Canadian Road Nationals: An Education

I’ve raced mountain bike National Championships in both cross-country and downhill disciplines, and cyclocross nationals too. Only one discipline, however, did I race as an elite, and that was downhill. The PROs – Jake Watson, Andrew Shandro, etc., did their thing: ride crazy fast. It was in fact a Nationals weekend at Mont Tremblant that convinced me to stop chasing a top-10, because I simply didn’t want to take the risks those guys were taking. They were better, more talented, more motivated. I only raced downhill a few times after that, and was happy to do a few really good runs that felt like peak performances. Good enough for me.

Elite road nationals seemed like a good idea after a spring and early summer of good form and solid races. At ‘just’ about 6 hours from Ottawa in St. Georges de Beauce, QC, home of the Tour de Beauce, and Andrew Lees (9to5 Pro) lining up driving and accommodations for us (Charlie Gorman (9to5 Pro), Osmond Bakker (Wheels of Bloor) and me), why not?

After hours together during the drive to Sherbrooke, many war stories from the trenches of bike racing had been shared, and it seemed pretty certain how Saturday’s race would unfold: 1) as soon as the neutral flag dropped, riders would attack; 2) attacks would continue until a break was established through the 32k leg en route to the 15km-long circuit the race would cover 8 times (for a total of 185k); 3) riders would flat on the way to the circuit on/in the potholes riddling about 5km of the route; 4) there would likely be a crash; 5) the race would break into pieces; 6) someone better than us would win.

Unlike DH Nationals, where the only real mixing riders do occurs when they watch each other ride, we’d be mixing it up directly with the best Canadians who compete domestically and internationally. For Andrew, Charlie, and Osmond, this was nothing new. All had raced road nationals numerous times before. I, on the other hand, was going into the race never having had raced in a field so stacked, and not really grasping what it’d be like. This put me in an unusual position of ‘old neophyte’. I’d try to get into an early break and hopefully mute the difficulty of the course’s climbs, and failing that, try to hang onto the front pack. Normally I’d not consider ‘holding onto the pack’ a worthy objective, but with just shy of 150 riders on the start list, including the full Silber team, 5 Optum-Kelly Benefits riders (one of whom being Mike Woods, from Ottawa, of course), a few from Smartstop, the Louis Garneau team, Red Truck, Velo-Select, etc, not to mention the four present World Tour riders: Hugo Houle (AG2R la Mondiale), Antoine Duchesne (Team Europecar), Christian Meier (Orica GreenEdge), and Dominique Rollin (Cofidis), survival would likely be the order of the day.

Just how hard and fast do the best Canadian men attack? Not too hard when they start immediately after the neutral car says ‘GO’. I go with a move stacked with  riders better than me, get closed down, and do it again. Once that’s back, another break starts to form, and I see Matteo Dal Cin get into it. Nice. I’m just riding in the pack now, I can’t attack. Already feeling the efforts….ugh. As I hit the climbs heading to the circuit at pace, I realize my legs are crap. Circumstances saw me off the bike Thursday and Friday, the first consecutive days off in over six months (I rarely miss a day). My fear of having ‘vague’ legs is confirmed: mine suck. Coupled with the pace up these climbs, I’m already suffering. This is nuts. We’ve done like what, 10-15k? My arms feel like they are falling off. What the hell? Jeezuz, I’m getting dropped! The front pack is pulling away, and I feel like I’m going in reverse. Other riders are slowly passing; hey, those guys are good, wtf? Am I going to get ejected before we even hit the circuit?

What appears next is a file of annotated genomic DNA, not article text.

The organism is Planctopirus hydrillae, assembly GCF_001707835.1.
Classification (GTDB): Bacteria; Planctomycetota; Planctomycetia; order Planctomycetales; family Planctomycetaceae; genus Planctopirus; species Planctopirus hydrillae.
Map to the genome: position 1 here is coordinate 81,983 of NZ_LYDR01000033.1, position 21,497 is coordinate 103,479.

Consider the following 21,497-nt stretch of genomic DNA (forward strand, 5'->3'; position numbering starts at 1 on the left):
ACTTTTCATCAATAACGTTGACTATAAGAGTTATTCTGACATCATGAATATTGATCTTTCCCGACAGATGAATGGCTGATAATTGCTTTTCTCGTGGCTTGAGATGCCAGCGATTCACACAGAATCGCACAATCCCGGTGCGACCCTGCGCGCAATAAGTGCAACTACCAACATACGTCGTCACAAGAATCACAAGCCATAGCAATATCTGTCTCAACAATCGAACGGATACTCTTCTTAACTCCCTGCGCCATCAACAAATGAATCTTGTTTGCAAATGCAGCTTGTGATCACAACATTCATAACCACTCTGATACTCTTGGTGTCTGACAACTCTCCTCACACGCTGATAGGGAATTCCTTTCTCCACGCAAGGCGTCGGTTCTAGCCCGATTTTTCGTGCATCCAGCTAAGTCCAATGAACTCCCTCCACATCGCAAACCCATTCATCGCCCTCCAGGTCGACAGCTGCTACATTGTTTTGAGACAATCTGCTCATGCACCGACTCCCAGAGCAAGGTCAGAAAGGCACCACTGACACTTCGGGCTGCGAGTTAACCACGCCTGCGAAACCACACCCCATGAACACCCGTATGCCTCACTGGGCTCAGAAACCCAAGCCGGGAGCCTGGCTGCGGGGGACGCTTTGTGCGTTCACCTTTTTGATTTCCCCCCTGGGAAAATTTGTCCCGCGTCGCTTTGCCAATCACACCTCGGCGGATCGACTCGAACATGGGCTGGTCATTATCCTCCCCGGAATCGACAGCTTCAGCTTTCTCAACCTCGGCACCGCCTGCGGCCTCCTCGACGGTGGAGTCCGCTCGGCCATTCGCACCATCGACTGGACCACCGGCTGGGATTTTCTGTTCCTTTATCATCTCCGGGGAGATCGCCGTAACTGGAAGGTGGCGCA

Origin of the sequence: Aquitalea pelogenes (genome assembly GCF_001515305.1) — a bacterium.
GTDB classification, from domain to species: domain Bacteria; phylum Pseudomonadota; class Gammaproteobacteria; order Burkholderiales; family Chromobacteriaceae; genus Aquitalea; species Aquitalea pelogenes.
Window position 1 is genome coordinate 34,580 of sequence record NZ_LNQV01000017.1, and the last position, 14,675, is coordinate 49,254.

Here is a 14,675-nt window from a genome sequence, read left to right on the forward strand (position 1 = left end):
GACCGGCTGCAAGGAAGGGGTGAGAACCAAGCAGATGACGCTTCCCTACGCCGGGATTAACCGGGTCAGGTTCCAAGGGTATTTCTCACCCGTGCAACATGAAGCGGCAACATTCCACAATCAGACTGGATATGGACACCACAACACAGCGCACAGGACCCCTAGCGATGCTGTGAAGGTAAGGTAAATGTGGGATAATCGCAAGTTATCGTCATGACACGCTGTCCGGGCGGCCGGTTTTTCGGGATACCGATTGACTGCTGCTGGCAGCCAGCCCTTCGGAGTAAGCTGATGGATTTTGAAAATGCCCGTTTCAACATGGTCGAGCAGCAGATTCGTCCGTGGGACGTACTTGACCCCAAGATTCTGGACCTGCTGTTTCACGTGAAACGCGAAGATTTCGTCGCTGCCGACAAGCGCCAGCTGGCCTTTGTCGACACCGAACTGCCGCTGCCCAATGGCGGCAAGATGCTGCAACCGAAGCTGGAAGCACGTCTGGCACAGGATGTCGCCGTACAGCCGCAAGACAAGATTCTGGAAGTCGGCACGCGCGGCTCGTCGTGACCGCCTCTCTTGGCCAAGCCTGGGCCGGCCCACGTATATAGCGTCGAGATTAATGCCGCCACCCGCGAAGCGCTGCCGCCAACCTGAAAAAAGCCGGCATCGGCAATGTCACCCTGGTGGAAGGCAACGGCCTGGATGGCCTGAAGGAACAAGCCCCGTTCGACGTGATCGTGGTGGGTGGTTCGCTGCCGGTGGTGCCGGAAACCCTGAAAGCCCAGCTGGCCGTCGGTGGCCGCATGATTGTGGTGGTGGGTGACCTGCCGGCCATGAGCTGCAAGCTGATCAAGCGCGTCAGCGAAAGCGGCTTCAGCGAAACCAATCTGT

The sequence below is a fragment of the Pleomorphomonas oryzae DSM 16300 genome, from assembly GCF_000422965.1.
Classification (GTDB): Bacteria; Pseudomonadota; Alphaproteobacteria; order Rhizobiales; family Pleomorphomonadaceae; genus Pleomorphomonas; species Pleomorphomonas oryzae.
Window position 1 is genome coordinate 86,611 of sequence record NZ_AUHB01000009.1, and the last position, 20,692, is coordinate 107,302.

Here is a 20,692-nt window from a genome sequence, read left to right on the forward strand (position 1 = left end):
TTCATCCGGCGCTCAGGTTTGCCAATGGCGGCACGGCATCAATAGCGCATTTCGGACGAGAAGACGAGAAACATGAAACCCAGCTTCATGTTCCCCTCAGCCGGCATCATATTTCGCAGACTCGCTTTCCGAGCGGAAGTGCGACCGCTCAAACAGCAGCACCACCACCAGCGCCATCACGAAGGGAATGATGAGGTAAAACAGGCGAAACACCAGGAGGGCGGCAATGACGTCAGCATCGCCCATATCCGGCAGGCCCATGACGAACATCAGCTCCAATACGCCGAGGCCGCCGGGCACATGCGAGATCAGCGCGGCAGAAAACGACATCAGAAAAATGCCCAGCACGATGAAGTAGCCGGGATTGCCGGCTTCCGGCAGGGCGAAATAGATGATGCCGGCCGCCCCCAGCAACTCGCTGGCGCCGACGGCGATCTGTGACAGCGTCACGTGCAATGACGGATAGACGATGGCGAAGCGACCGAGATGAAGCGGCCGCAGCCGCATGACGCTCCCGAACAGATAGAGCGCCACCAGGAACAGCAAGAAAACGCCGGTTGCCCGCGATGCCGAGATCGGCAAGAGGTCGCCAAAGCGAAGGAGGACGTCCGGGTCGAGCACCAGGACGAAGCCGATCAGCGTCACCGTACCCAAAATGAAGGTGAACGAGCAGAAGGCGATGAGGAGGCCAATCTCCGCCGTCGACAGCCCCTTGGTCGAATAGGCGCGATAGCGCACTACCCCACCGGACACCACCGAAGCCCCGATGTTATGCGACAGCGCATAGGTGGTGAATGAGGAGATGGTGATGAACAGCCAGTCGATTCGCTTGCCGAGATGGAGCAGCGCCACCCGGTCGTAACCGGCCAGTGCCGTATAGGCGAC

I realize the stacked, large, field is a double-edged-sword (well, that term certainly didn’t come to mind, but you get the idea). Strong riders are ahead AND behind me. Coming over the top of the climb tormenting me, other zombies come up, and we form a second peloton, trailing the front pack by a few seconds. Matteo, having flatted out of the break, has made it up to us, and is moving forward to get up to the front group. By some stroke of luck, the lead pack – spread across the road – sits up, allowing our ‘chase’ to converge. Just a moment ago, I was thinking I’d completely screwed the race up, and would be done momentarily, and now I am back in the race. This is crazy.

I’m recovering. Ok, we’re approaching an hour into this, and I think my legs will come around after another 30 or 60 minutes. So I just need to stay in here, position well, and I might be able to get them going so I can do the second half ok. Ben Andrew (Universale-Sante – Marin) is on my right, and having done Beauce recently, knows the route. “Ben, are we almost on the circuit?” “Yeah, pretty close. We go through a little town, turn left, then head up a the climb.” “Ok, good.”